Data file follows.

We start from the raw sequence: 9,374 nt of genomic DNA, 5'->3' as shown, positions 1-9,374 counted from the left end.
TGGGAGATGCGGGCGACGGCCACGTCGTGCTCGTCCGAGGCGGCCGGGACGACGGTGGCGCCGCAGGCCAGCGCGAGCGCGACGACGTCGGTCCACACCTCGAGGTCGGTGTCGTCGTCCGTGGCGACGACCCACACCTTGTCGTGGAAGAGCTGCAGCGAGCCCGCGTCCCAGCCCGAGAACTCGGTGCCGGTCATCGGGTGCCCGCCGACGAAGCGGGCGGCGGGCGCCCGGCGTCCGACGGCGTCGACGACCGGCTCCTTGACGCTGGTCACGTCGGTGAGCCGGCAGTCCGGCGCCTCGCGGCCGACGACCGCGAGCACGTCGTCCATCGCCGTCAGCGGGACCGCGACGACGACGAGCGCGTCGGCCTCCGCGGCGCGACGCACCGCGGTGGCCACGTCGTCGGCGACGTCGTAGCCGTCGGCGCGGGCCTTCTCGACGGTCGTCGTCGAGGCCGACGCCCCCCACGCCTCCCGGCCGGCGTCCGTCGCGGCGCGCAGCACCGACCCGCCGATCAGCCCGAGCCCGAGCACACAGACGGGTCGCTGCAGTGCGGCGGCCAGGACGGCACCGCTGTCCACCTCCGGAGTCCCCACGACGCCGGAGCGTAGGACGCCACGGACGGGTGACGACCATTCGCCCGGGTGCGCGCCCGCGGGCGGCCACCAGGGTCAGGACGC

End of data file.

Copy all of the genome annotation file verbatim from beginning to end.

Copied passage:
We start from the raw sequence: 9,374 nt of genomic DNA, 5'->3' as shown, positions 1-9,374 counted from the left end.
TGGGAGATGCGGGCGACGGCCACGTCGTGCTCGTCCGAGGCGGCCGGGACGACGGTGGCGCCGCAGGCCAGCGCGAGCGCGACGACGTCGGTCCACACCTCGAGGTCGGTGTCGTCGTCCGTGGCGACGACCCACACCTTGTCGTGGAAGAGCTGCAGCGAGCCCGCGTCCCAGCCCGAGAACTCGGTGCCGGTCATCGGGTGCCCGCCGACGAAGCGGGCGGCGGGCGCCCGGCGTCCGACGGCGTCGACGACCGGCTCCTTGACGCTGGTCACGTCGGTGAGCCGGCAGTCCGGCGCCTCGCGGCCGACGACCGCGAGCACGTCGTCCATCGCCGTCAGCGGGACCGCGACGACGACGAGCGCGTCGGCCTCCGCGGCGCGACGCACCGCGGTGGCCACGTCGTCGGCGACGTCGTAGCCGTCGGCGCGGGCCTTCTCGACGGTCGTCGTCGAGGCCGACGCCCCCCACGCCTCCCGGCCGGCGTCCGTCGCGGCGCGCAGCACCGACCCGCCGATCAGCCCGAGCCCGAGCACACAGACGGGTCGCTGCAGTGCGGCGGCCAGGACGGCACCGCTGTCCACCTCCGGAGTCCCCACGACGCCGGAGCGTAGGACGCCACGGACGGGTGACGACCATTCGCCCGGGTGCGCGCCCGCGGGCGGCCACCAGGGTCAGGACGC